High protein diet news

By | February 28, 2021

high protein diet news

Whenever a person thinks about losing some extra kilos, they instantly plan to go on a high protein diet; at least the recent diet trend says so. What is this high protein diet? In a layman language, it is a diet where people intake more than the normal amount of calorie every day and severely restricts consumption of carbs. This helps in losing weight, but it might lead to heart-related issues in the longer run. A new study, published in the journal Nature Metabolism, reveals that high-protein diets boost artery-clogging plaque. The study, on mouse, has found that consumption of high protein diet spurs unstable plaque, the kind which leads to blocked arteries; this might further lead to increased risk of heart attack. We decided to take a look at whether there is truly a causal link between high dietary protein and poorer cardiovascular health. Protein went from 15 percent to 46 percent of calories for these mice. As blood flows past the plaque, that force — especially in the context of high blood pressure — puts a lot of stress on it. This situation is a recipe for a heart attack.

February 19, Researchers in South Australia believe they have found the key to why high-protein diets are unhealthy and can lead to shortened lifespans. The project used worms and fruit flies to investigate how diet influenced the speed of protein synthesis. The results clearly showed that speeding up protein synthesis would produce more errors and this is related to shorter lifespans. The faster this process occurs the more errors are made. The research, which has been published in Current Biology, also reinforces established links between a low-protein, high-carbohydrate diet and longer, healthier lives — especially when it comes to brain health. This is similar to the traditional Mediterranean diet which has well-established links to longevity. Your feedback will go directly to Science X editors. Thank you for taking your time to send in your valued opinion to Science X editors.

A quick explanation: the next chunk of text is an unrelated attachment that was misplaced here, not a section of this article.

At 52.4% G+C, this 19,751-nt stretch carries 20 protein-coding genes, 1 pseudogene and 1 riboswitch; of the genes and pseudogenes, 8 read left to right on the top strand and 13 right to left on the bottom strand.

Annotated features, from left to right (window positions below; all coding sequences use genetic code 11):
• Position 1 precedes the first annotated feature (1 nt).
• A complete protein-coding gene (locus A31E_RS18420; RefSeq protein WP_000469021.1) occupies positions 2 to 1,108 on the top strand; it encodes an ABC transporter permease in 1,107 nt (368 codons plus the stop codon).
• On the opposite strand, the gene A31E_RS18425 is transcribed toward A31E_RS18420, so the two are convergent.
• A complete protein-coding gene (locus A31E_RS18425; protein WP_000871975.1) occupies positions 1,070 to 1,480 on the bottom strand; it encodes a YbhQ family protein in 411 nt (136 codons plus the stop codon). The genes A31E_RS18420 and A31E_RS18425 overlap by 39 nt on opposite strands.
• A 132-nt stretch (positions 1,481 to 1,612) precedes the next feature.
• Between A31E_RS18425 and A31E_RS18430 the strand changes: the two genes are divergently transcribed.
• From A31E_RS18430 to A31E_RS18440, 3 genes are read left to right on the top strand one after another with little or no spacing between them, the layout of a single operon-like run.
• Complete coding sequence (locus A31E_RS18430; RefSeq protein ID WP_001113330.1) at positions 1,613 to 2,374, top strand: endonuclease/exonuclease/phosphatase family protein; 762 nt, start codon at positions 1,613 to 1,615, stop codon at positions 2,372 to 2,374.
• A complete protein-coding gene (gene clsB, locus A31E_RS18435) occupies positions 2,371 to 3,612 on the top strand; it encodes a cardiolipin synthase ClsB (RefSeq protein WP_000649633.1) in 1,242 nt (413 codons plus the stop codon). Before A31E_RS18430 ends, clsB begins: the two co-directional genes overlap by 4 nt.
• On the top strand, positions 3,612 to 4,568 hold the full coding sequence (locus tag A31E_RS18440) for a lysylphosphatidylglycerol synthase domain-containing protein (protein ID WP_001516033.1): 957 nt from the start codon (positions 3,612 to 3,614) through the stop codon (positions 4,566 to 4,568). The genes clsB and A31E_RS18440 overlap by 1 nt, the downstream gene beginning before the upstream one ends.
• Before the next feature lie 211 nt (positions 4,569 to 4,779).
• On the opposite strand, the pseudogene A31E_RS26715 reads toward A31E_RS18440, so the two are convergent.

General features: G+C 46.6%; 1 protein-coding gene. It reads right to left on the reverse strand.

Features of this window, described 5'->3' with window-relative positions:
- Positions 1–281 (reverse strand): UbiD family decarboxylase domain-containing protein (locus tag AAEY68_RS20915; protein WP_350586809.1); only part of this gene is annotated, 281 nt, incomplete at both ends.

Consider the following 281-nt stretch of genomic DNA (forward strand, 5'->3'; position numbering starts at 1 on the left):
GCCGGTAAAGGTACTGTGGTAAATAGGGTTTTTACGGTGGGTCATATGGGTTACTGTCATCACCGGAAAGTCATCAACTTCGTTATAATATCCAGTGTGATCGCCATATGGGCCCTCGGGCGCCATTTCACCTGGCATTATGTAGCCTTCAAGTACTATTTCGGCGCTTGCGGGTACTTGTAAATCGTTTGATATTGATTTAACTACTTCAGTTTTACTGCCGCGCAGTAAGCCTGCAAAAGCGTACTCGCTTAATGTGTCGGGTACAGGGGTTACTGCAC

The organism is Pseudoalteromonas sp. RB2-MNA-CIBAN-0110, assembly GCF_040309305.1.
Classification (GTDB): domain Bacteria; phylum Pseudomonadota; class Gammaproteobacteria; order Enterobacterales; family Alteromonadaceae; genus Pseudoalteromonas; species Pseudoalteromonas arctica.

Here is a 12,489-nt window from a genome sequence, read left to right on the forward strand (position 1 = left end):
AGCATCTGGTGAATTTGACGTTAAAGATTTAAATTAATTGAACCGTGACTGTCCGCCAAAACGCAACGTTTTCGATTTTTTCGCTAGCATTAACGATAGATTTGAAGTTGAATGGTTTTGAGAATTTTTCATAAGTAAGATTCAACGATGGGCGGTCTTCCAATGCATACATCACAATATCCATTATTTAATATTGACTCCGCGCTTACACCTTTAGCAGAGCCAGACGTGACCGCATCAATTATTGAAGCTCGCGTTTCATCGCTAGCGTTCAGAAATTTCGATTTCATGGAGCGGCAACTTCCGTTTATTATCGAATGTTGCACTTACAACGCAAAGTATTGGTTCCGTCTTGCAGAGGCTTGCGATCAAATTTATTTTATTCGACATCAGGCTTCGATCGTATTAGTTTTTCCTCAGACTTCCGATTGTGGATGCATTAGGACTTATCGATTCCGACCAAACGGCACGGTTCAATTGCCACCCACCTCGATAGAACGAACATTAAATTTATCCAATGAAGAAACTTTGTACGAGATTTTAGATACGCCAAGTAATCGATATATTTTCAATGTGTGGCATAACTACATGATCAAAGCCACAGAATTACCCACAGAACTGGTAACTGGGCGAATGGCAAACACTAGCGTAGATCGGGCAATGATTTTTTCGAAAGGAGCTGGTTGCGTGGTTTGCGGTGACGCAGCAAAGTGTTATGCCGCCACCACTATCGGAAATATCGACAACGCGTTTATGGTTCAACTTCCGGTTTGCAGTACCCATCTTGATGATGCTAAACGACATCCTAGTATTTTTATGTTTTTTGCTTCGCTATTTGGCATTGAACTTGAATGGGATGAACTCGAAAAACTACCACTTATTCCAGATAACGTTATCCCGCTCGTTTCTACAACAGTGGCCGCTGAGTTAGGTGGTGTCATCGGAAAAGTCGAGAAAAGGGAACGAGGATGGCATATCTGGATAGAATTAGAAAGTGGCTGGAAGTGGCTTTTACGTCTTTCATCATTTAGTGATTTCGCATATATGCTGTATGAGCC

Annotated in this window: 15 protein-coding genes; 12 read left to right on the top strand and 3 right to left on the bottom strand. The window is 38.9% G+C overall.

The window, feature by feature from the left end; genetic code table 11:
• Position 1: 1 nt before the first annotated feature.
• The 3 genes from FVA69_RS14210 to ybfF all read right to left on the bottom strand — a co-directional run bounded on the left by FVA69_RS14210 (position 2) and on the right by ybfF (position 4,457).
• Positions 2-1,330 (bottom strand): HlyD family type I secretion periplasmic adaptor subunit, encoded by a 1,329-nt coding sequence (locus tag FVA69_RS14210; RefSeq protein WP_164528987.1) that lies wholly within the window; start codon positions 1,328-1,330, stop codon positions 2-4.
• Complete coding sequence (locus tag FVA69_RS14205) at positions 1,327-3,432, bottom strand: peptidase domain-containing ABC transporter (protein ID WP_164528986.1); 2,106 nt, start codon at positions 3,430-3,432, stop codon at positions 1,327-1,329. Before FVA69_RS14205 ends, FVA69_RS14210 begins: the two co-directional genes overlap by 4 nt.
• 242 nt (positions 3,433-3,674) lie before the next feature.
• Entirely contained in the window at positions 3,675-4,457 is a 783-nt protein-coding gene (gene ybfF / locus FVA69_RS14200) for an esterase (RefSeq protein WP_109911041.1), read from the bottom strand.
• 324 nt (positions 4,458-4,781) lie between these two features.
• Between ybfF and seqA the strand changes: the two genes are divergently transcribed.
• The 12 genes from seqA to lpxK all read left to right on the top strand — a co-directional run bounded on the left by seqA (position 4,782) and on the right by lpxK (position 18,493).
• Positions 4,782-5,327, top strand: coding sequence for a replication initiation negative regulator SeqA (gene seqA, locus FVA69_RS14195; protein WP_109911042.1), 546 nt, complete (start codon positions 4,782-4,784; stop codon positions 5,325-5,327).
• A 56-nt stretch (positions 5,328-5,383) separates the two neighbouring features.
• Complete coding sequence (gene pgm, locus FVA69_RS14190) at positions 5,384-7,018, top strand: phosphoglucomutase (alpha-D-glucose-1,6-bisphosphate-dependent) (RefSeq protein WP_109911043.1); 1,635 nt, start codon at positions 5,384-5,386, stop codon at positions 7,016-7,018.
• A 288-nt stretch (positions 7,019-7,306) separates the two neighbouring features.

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Researchers at Penn State University found diets with reduced sulfur amino acids, which occur in protein-rich foods like meats, dairy, nuts and soy, were strongly associated with a decreased risk for cardiovascular disease. The study, published Feb. Those who consumed high amounts of sulfur amino acid were associated with a higher cardiometabolic risk score even after accounting for factors like age, sex and history of diabetes and hypertension. Researchers also found that high sulfur amino acid intake was associated with every type of food except grains, vegetables and fruit. These results support some of the beneficial health effects observed in those who eat vegan or other plant-based diets. The average American consumes more than two times more sulfur amino acids than the average requirement, researchers said. These new findings come on the heels of a meta-analysis published in November, which recommended that people not reduce the amount of red meat or processed meat in their diets. Allen said. Study links plant-heavy diets to lower heart disease risk. Role reversal: Study links egg intake to reduced heart disease risk.

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